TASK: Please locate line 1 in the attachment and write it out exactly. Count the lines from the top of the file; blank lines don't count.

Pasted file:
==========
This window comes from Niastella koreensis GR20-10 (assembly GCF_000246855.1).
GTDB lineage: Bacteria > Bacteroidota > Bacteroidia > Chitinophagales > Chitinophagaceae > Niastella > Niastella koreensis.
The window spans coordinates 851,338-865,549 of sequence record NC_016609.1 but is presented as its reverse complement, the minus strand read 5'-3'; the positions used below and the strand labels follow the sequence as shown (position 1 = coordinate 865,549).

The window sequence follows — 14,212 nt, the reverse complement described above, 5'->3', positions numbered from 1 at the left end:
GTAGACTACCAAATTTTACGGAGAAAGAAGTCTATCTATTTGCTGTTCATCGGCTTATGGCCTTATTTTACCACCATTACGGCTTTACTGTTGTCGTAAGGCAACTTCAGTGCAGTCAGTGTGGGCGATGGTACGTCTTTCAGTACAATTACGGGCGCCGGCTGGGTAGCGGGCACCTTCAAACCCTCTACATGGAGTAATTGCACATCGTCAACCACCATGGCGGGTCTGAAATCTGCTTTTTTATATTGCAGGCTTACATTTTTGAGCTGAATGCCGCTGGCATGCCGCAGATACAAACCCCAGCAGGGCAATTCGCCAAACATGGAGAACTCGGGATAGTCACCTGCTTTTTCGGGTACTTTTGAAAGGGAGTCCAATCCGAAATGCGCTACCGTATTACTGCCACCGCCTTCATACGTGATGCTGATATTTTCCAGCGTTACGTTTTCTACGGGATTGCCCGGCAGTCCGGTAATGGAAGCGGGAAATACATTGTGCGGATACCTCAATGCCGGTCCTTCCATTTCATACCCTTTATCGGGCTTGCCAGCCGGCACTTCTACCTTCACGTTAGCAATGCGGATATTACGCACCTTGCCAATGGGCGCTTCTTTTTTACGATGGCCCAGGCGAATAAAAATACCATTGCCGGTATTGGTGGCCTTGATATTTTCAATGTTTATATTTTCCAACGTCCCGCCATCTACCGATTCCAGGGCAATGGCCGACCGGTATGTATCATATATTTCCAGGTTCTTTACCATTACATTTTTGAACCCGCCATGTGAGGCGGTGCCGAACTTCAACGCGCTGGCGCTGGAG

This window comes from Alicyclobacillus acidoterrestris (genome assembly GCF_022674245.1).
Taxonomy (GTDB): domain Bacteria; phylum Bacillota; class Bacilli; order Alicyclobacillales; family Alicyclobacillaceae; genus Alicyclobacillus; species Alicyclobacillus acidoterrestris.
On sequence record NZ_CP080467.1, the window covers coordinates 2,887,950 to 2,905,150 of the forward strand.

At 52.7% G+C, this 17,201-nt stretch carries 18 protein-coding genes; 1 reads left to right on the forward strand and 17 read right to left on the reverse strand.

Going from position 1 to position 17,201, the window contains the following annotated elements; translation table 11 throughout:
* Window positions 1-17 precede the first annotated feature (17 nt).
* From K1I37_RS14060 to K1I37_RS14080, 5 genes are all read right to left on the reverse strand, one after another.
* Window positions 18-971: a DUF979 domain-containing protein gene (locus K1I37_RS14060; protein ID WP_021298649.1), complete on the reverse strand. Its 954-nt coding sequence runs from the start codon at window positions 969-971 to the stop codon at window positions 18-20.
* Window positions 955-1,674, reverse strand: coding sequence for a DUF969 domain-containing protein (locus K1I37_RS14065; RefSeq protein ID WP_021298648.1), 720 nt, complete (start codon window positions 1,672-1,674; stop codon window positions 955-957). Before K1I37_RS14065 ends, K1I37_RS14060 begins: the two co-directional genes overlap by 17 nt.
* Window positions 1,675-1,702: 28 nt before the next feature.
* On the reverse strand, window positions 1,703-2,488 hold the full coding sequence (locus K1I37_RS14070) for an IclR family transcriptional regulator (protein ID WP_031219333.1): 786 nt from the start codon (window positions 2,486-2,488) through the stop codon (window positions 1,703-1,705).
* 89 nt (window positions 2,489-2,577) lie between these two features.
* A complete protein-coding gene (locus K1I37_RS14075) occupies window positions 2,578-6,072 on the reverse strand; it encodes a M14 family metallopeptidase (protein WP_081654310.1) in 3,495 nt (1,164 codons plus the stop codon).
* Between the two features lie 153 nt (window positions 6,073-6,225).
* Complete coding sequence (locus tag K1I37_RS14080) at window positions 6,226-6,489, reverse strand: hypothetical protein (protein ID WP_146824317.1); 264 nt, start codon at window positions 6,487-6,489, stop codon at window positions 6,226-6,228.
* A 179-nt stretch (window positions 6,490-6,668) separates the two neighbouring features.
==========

This window comes from Niastella koreensis GR20-10 (assembly GCF_000246855.1).